Shop Parts keyboard_double_arrow_right
Need car parts? Select your vehicle
Reading Time: 4 minutes
Summary
  • Colored headlights at shows and events are okay, but they aren’t allowed on the road. All US states require legal headlights to be either white or amber.
  • Most vehicles don’t actually have blue headlights. Instead, they have bright headlights that give off a faint blue tint, and they’re legal as long as they’re original equipment manufacturer (OEM) parts.
  • In most states, civilian owners aren’t allowed to have any type of red light on their vehicles because only emergency vehicles, such as ambulances, fire trucks, and police cars, can have red lights.

Your vehicle’s headlights ensure that you can see what’s ahead of you when driving at night or during a foggy day. It’s important to learn which headlight colors are road legal to prevent traffic violations or accidents.

Is It Illegal To Have Colored Headlights?

Over the years, headlight colors have become a controversial topic among vehicle owners because of how popular colored headlights are despite the safety issues they pose. Colorful custom lighting might seem like a fun idea, but it isn’t actually legal.

Colored headlights at shows and events are okay, but they aren’t allowed on the road. All US states require legal headlights to be either white or amber. This is because colored headlights like blue headlights can block another driver’s field line of sight when the headlights are angled too high from improper installation. Blue headlights can also produce an unpleasant glare.

See also  Better Together: A Guide to Buying Parts in Pairs
car with headlights on
All US states require legal headlights to be either white or amber, although sometimes, bright headlights give off a faint blue tint.

Are Blue Headlights Legal?

You might be wondering why you still see vehicles with blue headlights on the road if colored headlights are illegal. Most vehicles don’t actually have blue headlights. Instead, they have bright headlights that give off a faint blue tint. These headlights can be high-intensity discharge (HID), light-emitting diode (LED), or xenon gas headlights, and they’re legal as long as they’re original equipment manufacturer (OEM) parts.

According to Federal Motor Vehicle Safety Standards (FMVSS) 108, you can’t modify your vehicle’s headlights. You can only replace broken headlights with the same model that your vehicle originally had. In short, blue headlights that originally came with the vehicle are legal, while blue headlights from modifications are illegal.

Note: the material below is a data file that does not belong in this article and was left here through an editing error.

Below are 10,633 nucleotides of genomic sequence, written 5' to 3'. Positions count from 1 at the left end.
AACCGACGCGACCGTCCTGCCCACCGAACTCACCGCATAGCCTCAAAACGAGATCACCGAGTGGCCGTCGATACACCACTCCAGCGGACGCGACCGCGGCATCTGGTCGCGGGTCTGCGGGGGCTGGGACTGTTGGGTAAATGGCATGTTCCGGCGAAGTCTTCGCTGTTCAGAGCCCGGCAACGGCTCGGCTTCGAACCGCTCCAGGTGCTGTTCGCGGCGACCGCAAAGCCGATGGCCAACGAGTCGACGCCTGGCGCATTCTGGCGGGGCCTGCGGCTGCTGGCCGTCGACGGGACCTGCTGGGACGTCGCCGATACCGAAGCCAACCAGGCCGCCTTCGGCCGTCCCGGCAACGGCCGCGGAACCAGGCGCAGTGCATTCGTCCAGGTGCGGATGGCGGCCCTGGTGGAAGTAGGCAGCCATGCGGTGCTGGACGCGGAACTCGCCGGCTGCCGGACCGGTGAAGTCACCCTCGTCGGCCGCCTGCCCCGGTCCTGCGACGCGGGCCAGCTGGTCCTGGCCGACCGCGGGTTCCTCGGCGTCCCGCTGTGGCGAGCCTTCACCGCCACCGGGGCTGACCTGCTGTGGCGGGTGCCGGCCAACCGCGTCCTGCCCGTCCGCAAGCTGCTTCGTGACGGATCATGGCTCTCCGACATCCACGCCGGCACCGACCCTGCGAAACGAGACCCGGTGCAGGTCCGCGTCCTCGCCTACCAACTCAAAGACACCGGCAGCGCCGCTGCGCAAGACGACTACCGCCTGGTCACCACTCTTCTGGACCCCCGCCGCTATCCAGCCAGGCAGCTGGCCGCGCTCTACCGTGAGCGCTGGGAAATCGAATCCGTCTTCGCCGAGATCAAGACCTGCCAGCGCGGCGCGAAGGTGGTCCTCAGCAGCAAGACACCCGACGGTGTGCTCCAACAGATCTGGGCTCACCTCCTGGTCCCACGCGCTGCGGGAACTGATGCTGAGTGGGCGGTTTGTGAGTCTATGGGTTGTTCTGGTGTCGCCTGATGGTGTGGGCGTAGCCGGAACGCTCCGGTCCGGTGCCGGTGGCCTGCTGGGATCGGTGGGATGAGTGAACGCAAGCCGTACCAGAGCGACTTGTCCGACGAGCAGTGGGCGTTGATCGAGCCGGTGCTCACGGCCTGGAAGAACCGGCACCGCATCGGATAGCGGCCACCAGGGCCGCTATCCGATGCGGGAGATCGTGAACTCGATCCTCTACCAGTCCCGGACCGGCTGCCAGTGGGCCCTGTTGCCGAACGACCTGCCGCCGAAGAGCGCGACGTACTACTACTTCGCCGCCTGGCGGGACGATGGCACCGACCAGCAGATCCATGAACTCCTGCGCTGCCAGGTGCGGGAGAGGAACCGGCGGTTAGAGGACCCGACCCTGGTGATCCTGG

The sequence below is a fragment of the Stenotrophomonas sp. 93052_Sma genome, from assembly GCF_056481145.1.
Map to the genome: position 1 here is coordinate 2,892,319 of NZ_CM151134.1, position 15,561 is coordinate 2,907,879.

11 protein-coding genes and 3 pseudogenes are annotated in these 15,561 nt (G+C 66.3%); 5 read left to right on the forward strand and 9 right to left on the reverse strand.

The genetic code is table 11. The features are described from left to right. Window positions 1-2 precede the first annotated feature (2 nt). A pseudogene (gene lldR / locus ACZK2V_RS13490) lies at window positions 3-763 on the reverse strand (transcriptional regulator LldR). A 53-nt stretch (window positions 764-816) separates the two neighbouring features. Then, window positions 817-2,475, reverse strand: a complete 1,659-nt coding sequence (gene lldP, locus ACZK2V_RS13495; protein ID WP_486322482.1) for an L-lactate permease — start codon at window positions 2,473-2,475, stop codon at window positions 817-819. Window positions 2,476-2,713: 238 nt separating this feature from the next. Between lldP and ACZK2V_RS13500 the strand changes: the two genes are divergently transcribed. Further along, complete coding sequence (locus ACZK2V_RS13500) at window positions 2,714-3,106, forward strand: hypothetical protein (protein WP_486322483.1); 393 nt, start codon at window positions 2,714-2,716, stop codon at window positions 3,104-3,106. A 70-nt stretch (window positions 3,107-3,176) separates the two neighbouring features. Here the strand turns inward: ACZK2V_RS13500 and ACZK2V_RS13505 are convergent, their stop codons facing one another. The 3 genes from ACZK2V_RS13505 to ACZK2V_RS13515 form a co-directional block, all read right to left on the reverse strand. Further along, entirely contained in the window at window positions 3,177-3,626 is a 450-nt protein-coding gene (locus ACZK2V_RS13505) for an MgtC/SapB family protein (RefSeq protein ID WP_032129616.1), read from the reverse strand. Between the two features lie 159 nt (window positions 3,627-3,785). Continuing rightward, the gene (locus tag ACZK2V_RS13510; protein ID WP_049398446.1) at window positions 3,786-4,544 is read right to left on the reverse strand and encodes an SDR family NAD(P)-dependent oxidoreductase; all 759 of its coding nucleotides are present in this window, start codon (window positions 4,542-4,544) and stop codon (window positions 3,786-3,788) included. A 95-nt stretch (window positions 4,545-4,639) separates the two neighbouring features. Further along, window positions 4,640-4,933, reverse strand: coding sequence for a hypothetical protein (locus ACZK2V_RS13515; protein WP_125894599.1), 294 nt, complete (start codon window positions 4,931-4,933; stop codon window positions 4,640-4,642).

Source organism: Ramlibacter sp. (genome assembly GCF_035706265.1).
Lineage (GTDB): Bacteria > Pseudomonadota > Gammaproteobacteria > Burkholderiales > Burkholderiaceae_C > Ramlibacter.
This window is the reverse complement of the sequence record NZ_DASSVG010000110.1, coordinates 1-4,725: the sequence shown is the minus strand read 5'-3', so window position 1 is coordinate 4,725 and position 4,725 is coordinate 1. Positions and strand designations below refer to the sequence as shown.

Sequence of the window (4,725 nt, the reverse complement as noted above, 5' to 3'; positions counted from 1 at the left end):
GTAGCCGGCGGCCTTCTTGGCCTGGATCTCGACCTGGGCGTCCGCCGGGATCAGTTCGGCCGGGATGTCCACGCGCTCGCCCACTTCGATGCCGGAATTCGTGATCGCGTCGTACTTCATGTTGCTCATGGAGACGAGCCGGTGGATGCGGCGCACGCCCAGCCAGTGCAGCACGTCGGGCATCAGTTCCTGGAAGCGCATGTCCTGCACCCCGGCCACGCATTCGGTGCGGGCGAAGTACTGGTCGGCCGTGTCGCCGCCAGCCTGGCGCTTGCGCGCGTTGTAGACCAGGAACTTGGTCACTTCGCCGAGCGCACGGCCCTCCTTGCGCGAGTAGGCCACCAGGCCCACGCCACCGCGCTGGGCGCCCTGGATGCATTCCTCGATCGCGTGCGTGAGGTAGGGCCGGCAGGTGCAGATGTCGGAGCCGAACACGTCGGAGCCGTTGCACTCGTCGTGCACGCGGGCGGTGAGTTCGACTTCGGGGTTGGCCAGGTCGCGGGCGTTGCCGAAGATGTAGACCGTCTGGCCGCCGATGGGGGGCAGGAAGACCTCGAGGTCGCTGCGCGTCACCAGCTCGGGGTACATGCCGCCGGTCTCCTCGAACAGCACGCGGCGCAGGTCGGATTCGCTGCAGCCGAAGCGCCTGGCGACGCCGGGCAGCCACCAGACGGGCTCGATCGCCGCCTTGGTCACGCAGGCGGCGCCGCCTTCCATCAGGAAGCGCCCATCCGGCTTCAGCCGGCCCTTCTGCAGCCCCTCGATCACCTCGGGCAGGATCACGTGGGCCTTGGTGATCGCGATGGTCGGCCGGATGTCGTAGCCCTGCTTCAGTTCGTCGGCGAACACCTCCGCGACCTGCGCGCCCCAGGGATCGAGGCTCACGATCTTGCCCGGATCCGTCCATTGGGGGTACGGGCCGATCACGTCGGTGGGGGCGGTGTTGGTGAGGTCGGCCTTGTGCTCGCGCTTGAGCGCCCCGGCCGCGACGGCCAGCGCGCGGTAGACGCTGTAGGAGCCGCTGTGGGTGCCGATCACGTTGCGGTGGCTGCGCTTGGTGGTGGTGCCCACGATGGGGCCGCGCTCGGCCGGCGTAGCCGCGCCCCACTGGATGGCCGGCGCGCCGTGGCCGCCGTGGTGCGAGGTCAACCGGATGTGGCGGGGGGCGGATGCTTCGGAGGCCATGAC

Are Red Headlights Legal?

In most states, civilian owners aren’t allowed to have any type of red light on their vehicle. This is because only emergency vehicles, such as ambulances, fire trucks, and police cars, can have red lights. Emergency lights usually come in red and blue, and they alert other drivers on the road of the emergency vehicle’s nearby presence. For this same reason, flashing lights are also prohibited in most states.

Other Laws Regarding Headlights

Like most traffic regulations, laws regarding headlights vary from state to state. However, there are some general reminders you should keep in mind.

DOT-Approved Headlights

You might have noticed some headlight conversion kits come with a Department of Transportation (DOT)-Approved or DOT-Certified label. This can confuse some vehicle owners into thinking that modifying one’s headlights is legal because the kit is “DOT-Approved”. However, while these products might be of good quality, there’s no actual guarantee that they meet the Department of Transportation’s requirements.

See also  Should You Switch to LED Headlights?

A DOT-Approved logo only means that the manufacturers followed the requirements set by the DOT, but the DOT doesn’t actually approve them. Because of this, it’s best to be extra careful when replacing your headlights.

police emergency lights
Only emergency vehicles, such as ambulances, fire trucks, and police cars, can have red lights.

Brightness